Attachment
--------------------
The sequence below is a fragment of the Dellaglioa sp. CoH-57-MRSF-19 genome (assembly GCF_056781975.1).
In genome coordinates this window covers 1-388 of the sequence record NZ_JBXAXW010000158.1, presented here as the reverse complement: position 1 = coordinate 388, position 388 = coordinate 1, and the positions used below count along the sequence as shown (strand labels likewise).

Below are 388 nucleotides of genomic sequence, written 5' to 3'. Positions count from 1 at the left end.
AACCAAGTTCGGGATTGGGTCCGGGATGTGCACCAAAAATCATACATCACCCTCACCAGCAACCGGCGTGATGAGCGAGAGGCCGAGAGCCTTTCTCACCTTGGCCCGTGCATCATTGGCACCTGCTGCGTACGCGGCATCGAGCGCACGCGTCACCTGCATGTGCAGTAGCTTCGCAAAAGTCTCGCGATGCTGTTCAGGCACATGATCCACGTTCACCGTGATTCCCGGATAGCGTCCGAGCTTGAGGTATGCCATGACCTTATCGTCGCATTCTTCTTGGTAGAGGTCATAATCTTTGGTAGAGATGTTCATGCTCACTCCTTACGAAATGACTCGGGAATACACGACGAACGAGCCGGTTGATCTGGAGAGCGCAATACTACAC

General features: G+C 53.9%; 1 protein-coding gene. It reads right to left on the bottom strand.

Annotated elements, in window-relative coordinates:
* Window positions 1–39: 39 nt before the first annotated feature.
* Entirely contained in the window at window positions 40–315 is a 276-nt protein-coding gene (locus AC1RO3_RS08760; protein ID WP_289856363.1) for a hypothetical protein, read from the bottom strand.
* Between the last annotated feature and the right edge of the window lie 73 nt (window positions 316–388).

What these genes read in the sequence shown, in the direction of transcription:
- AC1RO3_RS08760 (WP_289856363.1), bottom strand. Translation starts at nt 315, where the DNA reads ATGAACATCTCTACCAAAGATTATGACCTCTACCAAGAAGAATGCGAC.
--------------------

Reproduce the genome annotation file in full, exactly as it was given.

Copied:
The sequence below is a fragment of the Dellaglioa sp. CoH-57-MRSF-19 genome (assembly GCF_056781975.1).
In genome coordinates this window covers 1-388 of the sequence record NZ_JBXAXW010000158.1, presented here as the reverse complement: position 1 = coordinate 388, position 388 = coordinate 1, and the positions used below count along the sequence as shown (strand labels likewise).

Below are 388 nucleotides of genomic sequence, written 5' to 3'. Positions count from 1 at the left end.
AACCAAGTTCGGGATTGGGTCCGGGATGTGCACCAAAAATCATACATCACCCTCACCAGCAACCGGCGTGATGAGCGAGAGGCCGAGAGCCTTTCTCACCTTGGCCCGTGCATCATTGGCACCTGCTGCGTACGCGGCATCGAGCGCACGCGTCACCTGCATGTGCAGTAGCTTCGCAAAAGTCTCGCGATGCTGTTCAGGCACATGATCCACGTTCACCGTGATTCCCGGATAGCGTCCGAGCTTGAGGTATGCCATGACCTTATCGTCGCATTCTTCTTGGTAGAGGTCATAATCTTTGGTAGAGATGTTCATGCTCACTCCTTACGAAATGACTCGGGAATACACGACGAACGAGCCGGTTGATCTGGAGAGCGCAATACTACAC

General features: G+C 53.9%; 1 protein-coding gene. It reads right to left on the bottom strand.

Annotated elements, in window-relative coordinates:
* Window positions 1–39: 39 nt before the first annotated feature.
* Entirely contained in the window at window positions 40–315 is a 276-nt protein-coding gene (locus AC1RO3_RS08760; protein ID WP_289856363.1) for a hypothetical protein, read from the bottom strand.
* Between the last annotated feature and the right edge of the window lie 73 nt (window positions 316–388).

What these genes read in the sequence shown, in the direction of transcription:
- AC1RO3_RS08760 (WP_289856363.1), bottom strand. Translation starts at nt 315, where the DNA reads ATGAACATCTCTACCAAAGATTATGACCTCTACCAAGAAGAATGCGAC.